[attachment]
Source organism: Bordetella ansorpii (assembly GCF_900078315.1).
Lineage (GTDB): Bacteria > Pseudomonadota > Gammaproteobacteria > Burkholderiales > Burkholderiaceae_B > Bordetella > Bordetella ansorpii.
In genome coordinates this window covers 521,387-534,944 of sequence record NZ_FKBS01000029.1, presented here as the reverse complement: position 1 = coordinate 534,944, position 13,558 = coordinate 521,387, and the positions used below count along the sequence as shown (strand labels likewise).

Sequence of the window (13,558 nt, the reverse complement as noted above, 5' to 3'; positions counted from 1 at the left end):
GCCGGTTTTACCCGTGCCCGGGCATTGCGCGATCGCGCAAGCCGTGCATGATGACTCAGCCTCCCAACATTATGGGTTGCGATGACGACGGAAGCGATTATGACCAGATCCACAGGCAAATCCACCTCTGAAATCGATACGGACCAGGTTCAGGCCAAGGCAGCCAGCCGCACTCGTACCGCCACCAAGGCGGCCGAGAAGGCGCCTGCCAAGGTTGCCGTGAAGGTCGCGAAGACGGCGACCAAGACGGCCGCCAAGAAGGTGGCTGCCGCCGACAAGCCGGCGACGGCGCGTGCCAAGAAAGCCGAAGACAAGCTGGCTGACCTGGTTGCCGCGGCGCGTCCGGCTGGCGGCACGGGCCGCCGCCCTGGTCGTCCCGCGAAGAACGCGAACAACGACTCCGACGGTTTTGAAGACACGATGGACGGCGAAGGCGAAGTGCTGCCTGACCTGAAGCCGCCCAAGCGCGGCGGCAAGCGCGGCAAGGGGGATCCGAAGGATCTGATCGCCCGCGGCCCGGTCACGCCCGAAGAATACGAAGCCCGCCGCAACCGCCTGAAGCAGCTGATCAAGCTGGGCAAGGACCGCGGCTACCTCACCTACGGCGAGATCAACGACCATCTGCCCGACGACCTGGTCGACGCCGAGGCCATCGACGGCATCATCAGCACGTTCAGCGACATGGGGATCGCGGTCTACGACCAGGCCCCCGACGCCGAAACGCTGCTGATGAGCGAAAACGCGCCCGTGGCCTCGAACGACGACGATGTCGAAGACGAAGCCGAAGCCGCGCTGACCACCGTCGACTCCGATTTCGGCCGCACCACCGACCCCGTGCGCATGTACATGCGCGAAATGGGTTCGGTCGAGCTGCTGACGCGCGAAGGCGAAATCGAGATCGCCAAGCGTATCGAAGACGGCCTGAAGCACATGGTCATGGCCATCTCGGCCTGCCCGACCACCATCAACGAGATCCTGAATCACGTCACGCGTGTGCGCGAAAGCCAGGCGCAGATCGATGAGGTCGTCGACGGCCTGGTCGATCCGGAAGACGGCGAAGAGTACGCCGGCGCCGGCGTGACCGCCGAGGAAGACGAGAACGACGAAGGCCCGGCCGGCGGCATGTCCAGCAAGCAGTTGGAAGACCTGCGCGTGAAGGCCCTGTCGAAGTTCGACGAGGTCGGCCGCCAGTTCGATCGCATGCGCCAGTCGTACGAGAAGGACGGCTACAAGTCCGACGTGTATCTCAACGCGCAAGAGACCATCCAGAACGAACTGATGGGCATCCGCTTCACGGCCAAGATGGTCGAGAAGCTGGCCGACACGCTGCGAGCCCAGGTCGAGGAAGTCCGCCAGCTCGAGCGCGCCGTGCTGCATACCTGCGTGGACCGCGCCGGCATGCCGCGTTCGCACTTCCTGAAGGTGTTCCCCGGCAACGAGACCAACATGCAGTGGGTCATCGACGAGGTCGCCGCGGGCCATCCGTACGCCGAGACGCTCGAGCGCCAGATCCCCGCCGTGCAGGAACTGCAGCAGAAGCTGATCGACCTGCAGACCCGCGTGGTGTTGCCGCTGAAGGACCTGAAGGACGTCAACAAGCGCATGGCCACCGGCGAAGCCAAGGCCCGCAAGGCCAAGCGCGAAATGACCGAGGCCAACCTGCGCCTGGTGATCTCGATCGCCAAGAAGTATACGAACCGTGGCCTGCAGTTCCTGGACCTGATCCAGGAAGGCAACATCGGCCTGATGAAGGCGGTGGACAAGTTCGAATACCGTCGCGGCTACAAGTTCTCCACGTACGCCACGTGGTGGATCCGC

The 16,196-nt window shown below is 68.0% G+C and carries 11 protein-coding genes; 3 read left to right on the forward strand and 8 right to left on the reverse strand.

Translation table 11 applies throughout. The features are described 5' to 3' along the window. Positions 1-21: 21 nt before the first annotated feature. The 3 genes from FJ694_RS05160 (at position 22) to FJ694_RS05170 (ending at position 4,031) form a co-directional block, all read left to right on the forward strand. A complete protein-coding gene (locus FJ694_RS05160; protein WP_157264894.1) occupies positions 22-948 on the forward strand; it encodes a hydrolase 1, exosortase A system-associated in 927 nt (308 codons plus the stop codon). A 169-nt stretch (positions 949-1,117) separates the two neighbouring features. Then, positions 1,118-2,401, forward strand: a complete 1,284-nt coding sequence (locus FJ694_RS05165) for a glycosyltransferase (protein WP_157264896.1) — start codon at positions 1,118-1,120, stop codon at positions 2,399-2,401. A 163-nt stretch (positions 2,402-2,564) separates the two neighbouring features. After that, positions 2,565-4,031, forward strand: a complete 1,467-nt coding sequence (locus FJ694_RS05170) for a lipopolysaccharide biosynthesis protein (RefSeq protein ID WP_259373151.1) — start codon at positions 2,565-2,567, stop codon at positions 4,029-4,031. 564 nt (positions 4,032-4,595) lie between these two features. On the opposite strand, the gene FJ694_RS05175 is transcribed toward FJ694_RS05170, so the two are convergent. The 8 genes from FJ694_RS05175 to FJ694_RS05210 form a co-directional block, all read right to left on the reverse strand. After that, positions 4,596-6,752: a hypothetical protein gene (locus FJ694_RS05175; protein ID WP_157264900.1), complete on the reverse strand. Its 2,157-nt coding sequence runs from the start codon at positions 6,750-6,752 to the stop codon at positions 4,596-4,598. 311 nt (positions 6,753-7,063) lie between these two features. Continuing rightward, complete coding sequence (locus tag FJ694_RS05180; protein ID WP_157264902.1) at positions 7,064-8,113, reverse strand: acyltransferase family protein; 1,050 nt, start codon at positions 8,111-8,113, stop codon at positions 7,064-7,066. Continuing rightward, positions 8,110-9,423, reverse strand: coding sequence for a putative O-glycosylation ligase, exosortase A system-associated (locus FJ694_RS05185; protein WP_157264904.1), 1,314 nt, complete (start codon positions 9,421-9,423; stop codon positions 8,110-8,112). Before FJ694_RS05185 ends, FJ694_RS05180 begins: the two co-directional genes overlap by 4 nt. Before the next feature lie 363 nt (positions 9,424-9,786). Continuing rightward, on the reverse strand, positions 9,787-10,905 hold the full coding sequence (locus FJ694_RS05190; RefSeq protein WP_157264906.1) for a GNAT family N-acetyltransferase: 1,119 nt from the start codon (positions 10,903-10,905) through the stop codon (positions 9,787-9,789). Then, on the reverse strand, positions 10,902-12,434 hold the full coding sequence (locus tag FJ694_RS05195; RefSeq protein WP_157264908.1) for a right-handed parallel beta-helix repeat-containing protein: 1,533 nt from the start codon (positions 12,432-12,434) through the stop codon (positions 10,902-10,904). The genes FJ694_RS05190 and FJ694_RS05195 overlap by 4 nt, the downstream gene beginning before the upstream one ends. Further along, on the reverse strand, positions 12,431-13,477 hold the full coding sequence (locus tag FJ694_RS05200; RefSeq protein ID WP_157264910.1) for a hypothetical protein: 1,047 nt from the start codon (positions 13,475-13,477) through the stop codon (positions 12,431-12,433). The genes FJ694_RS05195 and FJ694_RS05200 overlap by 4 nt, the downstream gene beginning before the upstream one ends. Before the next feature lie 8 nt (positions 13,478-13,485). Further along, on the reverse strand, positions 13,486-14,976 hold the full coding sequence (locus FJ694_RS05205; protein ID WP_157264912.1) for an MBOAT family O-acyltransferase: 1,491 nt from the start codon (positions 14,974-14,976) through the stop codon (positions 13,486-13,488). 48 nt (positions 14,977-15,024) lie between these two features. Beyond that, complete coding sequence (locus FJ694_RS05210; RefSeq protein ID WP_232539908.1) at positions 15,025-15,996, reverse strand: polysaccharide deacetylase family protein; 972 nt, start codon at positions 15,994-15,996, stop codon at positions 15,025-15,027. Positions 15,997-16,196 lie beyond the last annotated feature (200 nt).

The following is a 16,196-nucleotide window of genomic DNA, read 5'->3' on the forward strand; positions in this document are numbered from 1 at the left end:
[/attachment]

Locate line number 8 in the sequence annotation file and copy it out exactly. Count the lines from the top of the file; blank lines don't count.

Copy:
The following is a 16,196-nucleotide window of genomic DNA, read 5'->3' on the forward strand; positions in this document are numbered from 1 at the left end: